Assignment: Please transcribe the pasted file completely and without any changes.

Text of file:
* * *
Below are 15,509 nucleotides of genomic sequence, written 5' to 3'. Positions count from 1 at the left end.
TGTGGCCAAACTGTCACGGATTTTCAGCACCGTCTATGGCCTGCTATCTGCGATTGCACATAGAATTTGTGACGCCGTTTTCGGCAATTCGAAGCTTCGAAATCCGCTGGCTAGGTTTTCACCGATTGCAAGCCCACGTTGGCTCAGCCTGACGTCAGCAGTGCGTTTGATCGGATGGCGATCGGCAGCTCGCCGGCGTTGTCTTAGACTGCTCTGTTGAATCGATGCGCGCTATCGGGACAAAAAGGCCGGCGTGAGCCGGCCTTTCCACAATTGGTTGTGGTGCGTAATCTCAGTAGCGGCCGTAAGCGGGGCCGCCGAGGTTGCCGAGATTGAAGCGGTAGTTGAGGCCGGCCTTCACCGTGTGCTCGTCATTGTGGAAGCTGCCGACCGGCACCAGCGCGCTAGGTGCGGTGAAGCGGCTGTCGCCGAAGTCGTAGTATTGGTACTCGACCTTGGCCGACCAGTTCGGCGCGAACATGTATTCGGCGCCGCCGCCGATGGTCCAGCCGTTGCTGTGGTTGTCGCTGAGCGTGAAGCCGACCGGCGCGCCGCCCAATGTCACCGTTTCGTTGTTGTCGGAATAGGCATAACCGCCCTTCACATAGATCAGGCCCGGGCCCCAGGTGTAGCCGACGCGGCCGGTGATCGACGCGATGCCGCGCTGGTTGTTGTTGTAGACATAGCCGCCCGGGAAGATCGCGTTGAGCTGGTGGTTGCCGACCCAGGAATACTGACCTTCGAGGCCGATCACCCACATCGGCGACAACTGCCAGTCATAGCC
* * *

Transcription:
Below are 15,509 nucleotides of genomic sequence, written 5' to 3'. Positions count from 1 at the left end.
TGTGGCCAAACTGTCACGGATTTTCAGCACCGTCTATGGCCTGCTATCTGCGATTGCACATAGAATTTGTGACGCCGTTTTCGGCAATTCGAAGCTTCGAAATCCGCTGGCTAGGTTTTCACCGATTGCAAGCCCACGTTGGCTCAGCCTGACGTCAGCAGTGCGTTTGATCGGATGGCGATCGGCAGCTCGCCGGCGTTGTCTTAGACTGCTCTGTTGAATCGATGCGCGCTATCGGGACAAAAAGGCCGGCGTGAGCCGGCCTTTCCACAATTGGTTGTGGTGCGTAATCTCAGTAGCGGCCGTAAGCGGGGCCGCCGAGGTTGCCGAGATTGAAGCGGTAGTTGAGGCCGGCCTTCACCGTGTGCTCGTCATTGTGGAAGCTGCCGACCGGCACCAGCGCGCTAGGTGCGGTGAAGCGGCTGTCGCCGAAGTCGTAGTATTGGTACTCGACCTTGGCCGACCAGTTCGGCGCGAACATGTATTCGGCGCCGCCGCCGATGGTCCAGCCGTTGCTGTGGTTGTCGCTGAGCGTGAAGCCGACCGGCGCGCCGCCCAATGTCACCGTTTCGTTGTTGTCGGAATAGGCATAACCGCCCTTCACATAGATCAGGCCCGGGCCCCAGGTGTAGCCGACGCGGCCGGTGATCGACGCGATGCCGCGCTGGTTGTTGTTGTAGACATAGCCGCCCGGGAAGATCGCGTTGAGCTGGTGGTTGCCGACCCAGGAATACTGACCTTCGAGGCCGATCACCCACATCGGCGACAACTGCCAGTCATAGCC